At last the U.S. Embassy has made an official statement expressing concern for Joe Gordon, incarcerated since he was arrested on 26 May 2011 by the Department of Special Investigation on lese majeste, security and related computer crimes infringements. The U.S. Embassy made its official statement following the official charges being laid against Joe on Thursday, following his full, legally-permitted remand in prison of 84 days.
In that report Joe’s lawyer, Anon Numpa, is cited as saying that Joe “was charged with lese majeste for allegedly translating parts of an unauthorized biography of King Bhumibol Adulyadej [Paul Handley’s The King Never Smiles] and writing articles that defamed the royal family.”
On the reaction, AP reports that the U.S.stated it was “disappointed Thailand has charged an American citizen with insulting the country’s monarchy, a severe offense that carries a penalty of up to 15 years in prison.”
Joe has repeatedly denied the charges.
AP goes on to report that “U.S. Embassy spokeswoman Kristin Kneedler said the U.S. has urged Thai authorities to respect freedom of expression and ‘was disappointed’ with the charges against Gordon. Embassy officials have had regular contact with Gordon, she said.”
PPT wonders why the embassy waited so long before a public statement. Yes, perhaps there were behind the scenes discussions, but a bold public statement soon after his arrest may have been effective.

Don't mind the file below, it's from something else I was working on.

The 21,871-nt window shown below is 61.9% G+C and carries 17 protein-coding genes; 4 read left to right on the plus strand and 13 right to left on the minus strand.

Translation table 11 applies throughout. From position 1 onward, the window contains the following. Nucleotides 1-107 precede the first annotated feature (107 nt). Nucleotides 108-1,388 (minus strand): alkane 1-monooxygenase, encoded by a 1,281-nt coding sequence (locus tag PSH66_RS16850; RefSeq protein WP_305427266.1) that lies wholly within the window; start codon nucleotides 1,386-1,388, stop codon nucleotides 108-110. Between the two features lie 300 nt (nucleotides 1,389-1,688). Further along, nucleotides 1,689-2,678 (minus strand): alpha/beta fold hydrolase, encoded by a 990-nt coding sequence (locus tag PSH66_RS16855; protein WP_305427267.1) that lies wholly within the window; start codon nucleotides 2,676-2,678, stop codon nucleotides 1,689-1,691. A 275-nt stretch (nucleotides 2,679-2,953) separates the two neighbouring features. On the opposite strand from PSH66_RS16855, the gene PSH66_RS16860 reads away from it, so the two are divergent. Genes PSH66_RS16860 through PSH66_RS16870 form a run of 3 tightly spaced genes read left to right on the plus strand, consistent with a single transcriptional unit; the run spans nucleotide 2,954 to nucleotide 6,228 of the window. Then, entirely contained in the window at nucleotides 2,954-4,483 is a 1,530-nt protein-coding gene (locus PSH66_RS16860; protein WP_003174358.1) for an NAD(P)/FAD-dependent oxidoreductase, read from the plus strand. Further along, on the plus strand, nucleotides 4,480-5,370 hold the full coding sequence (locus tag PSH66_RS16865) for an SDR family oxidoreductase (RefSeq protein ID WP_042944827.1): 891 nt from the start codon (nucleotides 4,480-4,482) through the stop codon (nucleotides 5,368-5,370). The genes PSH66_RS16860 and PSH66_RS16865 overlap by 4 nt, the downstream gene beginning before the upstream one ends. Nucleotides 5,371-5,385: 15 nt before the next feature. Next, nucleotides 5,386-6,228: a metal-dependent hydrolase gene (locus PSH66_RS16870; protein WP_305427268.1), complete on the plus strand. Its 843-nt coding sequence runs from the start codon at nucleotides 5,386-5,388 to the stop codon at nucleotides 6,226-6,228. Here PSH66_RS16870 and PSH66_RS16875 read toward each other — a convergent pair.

PPT points out that the last two known cases of lese majeste charges being pursued in court – Joe and Somyos Prueksakasemsuk – both entailed keeping the accused in jail on remand as long as possible. No bail was granted. This also means that neither man has been able to adequately prepare their defense.
In fact, the lengthy incarceration is a form of pressure to force the detainees to plead guilty. They are repeatedly offered deals to plead guilty. If one doesn’t plead guilty, then the authorities drag out the case so that the accused simply languishes in jail. This amounts to a gross abuse of human rights and (arguably) challenges international legal agreements Thailand has signed.
Update: The U.S. Embassy text of its statement is short (thanks to the reader for the link):
The United States is disappointed by the prosecutor’s decision to file lese majeste charges against U.S. citizen Joe Gordon. We have discussed Mr. Gordon’s case extensively with Thai authorities, stressing at every possible opportunity his rights as an American citizen. We urge the Thai authorities to ensure freedom of expression is respected and that Mr. Gordon, a U.S. citizen, receives fair treatment.